P.M.: With the history in their family of their dad playing at Ohio State, was there ever really any doubt where Kaleb and Andre would play, or were they always bound to be Buckeyes?
Z.F.: For Kaleb, it was a no brainer. He was offered and committed right after his sophomore season. For Andre though, it took a lot longer. He really only had mid-major offers for most of his high school career and wasn’t taken seriously by Ohio State until late in his senior season.
Many people pushed Andre to commit to Richmond or George Mason until OSU got into the picture heavily. They basically told him to go win a state title (not an easy task at all) and then they would offer him. That happened and he committed shortly thereafter. It was always the Wesson brothers’ dream to play together, but it took a lot of moving parts to actually happen.
Andre received an offer from Xavier the same time Kaleb did in 2015, but at the time, it was mainly a package deal offer in order to get Kaleb. Andre wasn’t taken fully seriously until his senior year when he outplayed a lot of the guys ranked ahead of him with better offers. He may have been lowly ranked and not as highly known as other guys in the 2016 class here, but if his college career is anything like his high school career, he’s going to continue to get better and will get the last laugh.
P.M.: With Andre stepping into a starting role, and Kaleb seeming primed to become a star, what do you think Ohio State will be getting from each brother individually this year? Do you think they’re ready to step up and serve as leaders for the team?
Z.F.: I think those guys are ready to take the next step. Andre has struggled with confidence the first two years, but I think he’s figuring it out, and will be a key part to this team. He is a very high I.Q. player, he’s tough and the ultimate team guy. You need guys like that to win, and I see Andre serving a similar role as David Lighty several years back.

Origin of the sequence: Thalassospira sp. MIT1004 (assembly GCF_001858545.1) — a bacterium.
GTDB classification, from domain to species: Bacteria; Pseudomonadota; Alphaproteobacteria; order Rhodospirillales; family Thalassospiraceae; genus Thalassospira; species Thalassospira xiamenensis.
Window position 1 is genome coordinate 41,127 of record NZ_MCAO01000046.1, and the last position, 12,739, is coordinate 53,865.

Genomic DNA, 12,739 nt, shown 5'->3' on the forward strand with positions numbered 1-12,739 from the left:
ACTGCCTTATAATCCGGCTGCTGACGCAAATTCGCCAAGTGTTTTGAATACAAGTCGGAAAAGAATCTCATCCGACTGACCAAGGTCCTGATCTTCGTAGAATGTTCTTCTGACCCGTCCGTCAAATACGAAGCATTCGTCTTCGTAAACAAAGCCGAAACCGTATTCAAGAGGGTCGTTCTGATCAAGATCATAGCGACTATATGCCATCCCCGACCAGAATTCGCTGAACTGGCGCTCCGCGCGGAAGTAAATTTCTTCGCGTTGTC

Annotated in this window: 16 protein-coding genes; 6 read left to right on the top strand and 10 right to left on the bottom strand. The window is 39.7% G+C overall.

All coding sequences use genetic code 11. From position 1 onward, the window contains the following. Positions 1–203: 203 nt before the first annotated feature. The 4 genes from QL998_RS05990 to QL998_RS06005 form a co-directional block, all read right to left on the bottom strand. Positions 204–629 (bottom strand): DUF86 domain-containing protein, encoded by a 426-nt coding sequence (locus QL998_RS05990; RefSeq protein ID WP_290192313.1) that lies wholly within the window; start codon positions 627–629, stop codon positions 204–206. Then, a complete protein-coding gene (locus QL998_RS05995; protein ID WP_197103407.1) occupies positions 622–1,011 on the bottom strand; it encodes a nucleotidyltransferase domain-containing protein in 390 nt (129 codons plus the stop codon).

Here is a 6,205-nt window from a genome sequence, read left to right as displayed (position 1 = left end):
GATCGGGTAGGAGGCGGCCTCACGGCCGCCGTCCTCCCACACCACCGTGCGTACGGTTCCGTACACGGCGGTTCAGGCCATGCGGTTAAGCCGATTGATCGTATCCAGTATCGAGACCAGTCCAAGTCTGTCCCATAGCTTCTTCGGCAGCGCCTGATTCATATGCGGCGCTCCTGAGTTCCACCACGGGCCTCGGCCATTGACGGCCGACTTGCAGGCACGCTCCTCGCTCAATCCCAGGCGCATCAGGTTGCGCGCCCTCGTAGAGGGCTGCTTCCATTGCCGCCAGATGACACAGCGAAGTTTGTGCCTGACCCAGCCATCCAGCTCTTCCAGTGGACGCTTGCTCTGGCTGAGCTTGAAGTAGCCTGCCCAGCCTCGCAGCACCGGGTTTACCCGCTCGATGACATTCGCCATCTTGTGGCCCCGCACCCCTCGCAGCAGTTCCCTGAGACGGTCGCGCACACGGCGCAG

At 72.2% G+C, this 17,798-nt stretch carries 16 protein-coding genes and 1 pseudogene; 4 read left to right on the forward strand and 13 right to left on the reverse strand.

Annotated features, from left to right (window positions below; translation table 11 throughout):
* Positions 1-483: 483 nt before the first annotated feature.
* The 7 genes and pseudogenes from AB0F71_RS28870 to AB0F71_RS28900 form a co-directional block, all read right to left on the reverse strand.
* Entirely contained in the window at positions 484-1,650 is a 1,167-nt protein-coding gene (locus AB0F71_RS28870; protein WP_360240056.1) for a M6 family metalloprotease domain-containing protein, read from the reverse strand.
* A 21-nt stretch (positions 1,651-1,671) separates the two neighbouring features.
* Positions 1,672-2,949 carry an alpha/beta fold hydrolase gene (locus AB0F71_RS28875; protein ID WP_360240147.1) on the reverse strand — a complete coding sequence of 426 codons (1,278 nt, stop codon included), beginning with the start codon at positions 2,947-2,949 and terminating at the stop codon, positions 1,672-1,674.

For Kaleb, he’s ready to break out. Conditioning and athleticism have been his biggest hindrances, but he has committed a ton of time and effort to transform his body, and I only see him getting better from here on out.
He’s the most skilled big man I’ve ever seen in this area, has oven mitts as hands, has a soft touch from everywhere on the floor and has post work as if he was raised in the same household as Hakeem [Olajuwon].
That’s a guy who is going to really turn heads and show off what I’ve seen all along. I am so excited for those two to continue to grow together and bring their winning attitude to Ohio State.
They received tremendous coaching from coach Ed Calo at Westerville South and were both ready when they got to OSU. They come from a great and supportive family, and I just see it continuing to go up from here. I think Ohio State fans will see a new version of both of them this year. They’ve really worked hard this offseason.
I’d like to thank Zach for taking some time to talk to me about a family that he’s become very familiar with over the years. If you want to read more of his work (which you should, because he’s excellent), he can be found at 270hoops.com, and at just about every major high school basketball game in Central Ohio this season.